Britain should know its limits and not take on Putin over poisoning of Russian spy Sergei Skripal
The first effect of punitive sanctions on Moscow would be the UK going into recession.
- Total Shares
Like an octogenarian given half a Viagra tablet, Britain rose from its senescent torpor last week in a rare, if still somewhat flaccid, state of national arousal to fulminate against the attempted murders on its soil of a former Russian spy, Sergei Skripal, and his daughter, Yulia, using a lethal nerve-agent - allegedly by agents of Vladimir Putin.
Russian spy Sergei Skripal and his daughter Yulia were attacked in Britain.
"The world is losing patience" with the Russian leader, raged foreign secretary Boris Johnson, speaking for all mankind in that silly way the British do when they get excited about their very local matters - a habit they've taken from their monarch, who traditionally refers to herself as "we".
Some commentators here are discussing the possibility of war, which is ridiculous. Russians will never bomb Britain while they own great tracts of its prime real estate and invest hundreds of billions of dollars in its financial institutions. Many Brits point to the UK's higher GDP as proof that they can stand up to Russia, forgetting that the Russian economy, unlike theirs, is not massively owned by foreigners who will pull their money out at the first hint of any danger.
Whatever sanctions the UK applies will be meaningless as they won't affect the Russian cash that flows into London daily. The country's financial system would collapse without that liquidity and the British property-bubble burst immediately. The first effect of punitive sanctions on Russia would be the UK going into recession.
In the case of a hot conflict, without outside assistance, and given Brexit, the Trump presidency and American war-weariness this isn't guaranteed - Britain wouldn't last against a vast battle-hardened Russian military that is prepared to kill and die in very big numbers to meet its objectives, as can be seen in Syria and Chechnya, and does not flinch at the grisliest sort of conflict.
The Russians could, in fact, wreak havoc just using British citizens. The 30,000 radical Islamists known to live in Britain are a potent resource for any aggressive foreign power. It would be another irony of history if Russia were to destroy the British by fomenting jihad against them as they helped to inflict on the Soviet Union in Afghanistan.
Like the rest of Britain's international affairs, this episode is a farce. The Russian foreign ministry, denying its country's involvement in the poisonings, has described the UK furore as a "circus show". One Russian colonel even accused the British defence minister of "impotency", describing him as a "market wench" after the minister petulantly, and very impotently, said that Russia should "shut up and go away".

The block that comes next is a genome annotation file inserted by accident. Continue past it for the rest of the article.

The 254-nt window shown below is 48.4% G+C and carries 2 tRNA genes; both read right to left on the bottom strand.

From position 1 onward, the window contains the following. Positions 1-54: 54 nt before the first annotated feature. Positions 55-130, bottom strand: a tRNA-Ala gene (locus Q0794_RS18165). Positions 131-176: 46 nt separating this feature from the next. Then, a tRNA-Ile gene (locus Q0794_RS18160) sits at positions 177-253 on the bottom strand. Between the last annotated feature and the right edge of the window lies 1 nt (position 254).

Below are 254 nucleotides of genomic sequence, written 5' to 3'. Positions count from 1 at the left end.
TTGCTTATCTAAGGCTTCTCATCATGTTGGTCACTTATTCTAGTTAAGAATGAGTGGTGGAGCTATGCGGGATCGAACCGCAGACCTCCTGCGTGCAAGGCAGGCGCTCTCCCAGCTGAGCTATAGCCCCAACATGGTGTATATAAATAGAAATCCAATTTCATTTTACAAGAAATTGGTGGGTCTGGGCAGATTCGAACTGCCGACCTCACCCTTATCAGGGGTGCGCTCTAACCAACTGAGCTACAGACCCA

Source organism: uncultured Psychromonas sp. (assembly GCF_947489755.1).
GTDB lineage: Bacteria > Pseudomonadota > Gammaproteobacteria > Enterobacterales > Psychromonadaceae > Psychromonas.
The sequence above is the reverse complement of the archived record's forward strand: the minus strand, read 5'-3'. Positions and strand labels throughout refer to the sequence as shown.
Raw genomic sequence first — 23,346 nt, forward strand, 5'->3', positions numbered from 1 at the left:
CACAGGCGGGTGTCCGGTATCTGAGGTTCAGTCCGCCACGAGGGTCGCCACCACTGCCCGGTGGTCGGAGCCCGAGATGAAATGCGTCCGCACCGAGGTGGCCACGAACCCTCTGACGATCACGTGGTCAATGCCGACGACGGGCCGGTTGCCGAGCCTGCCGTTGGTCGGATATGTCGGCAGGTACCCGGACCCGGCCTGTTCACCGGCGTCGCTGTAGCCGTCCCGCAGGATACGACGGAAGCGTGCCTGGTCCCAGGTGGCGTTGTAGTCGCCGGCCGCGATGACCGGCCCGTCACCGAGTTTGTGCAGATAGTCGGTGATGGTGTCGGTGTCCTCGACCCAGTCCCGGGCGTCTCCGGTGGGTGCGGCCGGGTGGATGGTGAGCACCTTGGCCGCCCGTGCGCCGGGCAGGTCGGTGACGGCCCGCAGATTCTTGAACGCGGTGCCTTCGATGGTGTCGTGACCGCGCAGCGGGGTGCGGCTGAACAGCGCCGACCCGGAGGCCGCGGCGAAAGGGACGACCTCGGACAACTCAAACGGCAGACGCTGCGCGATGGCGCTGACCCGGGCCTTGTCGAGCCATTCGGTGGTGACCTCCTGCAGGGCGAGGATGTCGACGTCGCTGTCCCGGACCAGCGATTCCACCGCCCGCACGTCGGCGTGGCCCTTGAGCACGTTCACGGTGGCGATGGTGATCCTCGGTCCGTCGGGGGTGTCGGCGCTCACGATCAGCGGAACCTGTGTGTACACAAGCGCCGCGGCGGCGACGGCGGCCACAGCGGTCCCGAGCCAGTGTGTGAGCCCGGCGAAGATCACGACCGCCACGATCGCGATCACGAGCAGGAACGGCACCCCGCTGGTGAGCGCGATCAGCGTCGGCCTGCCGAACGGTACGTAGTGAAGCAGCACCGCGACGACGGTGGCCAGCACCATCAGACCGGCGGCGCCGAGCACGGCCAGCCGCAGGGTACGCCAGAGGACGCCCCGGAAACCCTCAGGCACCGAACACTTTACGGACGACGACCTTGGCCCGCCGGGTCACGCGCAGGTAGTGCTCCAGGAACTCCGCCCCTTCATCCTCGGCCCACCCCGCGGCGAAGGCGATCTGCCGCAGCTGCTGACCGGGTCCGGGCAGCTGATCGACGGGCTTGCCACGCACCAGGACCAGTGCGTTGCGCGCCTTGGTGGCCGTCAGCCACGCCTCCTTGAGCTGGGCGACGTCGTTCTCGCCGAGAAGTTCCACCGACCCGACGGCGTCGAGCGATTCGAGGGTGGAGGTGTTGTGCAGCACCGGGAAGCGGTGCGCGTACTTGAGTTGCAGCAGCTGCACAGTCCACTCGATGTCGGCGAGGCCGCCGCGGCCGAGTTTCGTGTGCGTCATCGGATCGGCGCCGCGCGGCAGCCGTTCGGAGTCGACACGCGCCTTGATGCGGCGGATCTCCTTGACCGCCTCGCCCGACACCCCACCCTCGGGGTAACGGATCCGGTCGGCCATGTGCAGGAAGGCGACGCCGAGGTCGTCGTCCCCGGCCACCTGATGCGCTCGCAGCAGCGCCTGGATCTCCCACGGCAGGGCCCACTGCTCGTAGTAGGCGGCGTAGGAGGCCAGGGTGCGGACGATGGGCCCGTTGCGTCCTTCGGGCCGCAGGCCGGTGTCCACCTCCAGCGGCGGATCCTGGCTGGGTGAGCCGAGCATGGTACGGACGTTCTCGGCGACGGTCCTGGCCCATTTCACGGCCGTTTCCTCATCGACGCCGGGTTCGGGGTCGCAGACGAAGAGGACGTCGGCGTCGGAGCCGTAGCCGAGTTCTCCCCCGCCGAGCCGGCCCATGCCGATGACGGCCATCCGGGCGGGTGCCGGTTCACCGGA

As usual, the Americans know more about the UK's security than the British. On Sunday, ABC quoted US intelligence saying that the toxins may have been delivered to Skripal through his car's ventilation system. That the American public learns such things before members of the British government is yet another example of the automatic disregard the US has for its minor Atlantic satrapy.
Nonetheless the whole business seems to benefit the respective governments. Putin went into his re-election looking like his people's defiant protector, while the UK can pretend that it is a plucky bulldog standing up to the mighty bear. Prime Minister Theresa May is getting the best coverage she's had since she took the job in 2016, while the thorny subject of Brexit was sidelined.
A prolonged spat with Russia might be just what is needed to kill Brexit altogether. It isn't surprising that after a weekend of shrieking Russomania in the UK media, Monday, March 19, morning saw the announcement of major concessions by Britain in the Brexit negotiations. The "transition period" will be almost two-years in length - sure to grow as time goes on - and Northern Ireland will not have an official border with the Republic - ie, a substantial chunk of the United Kingdom will remain within the EU indefinitely.
While the British establishment is clearly inept at international relations, one thing it understands perfectly is how to manage its uniquely servile native population, having kept them comfortably underfoot for centuries without any fear of revolution. The perceived threat of Russia - and the concomitant need to stay close to Europe - will provide more than enough fear to dampen their desire to leave the EU.
If Putin did order the assassination attempt and helps to stop the needless self-sabotage of Brexit, he may be remembered as one of the best friends the British ever had.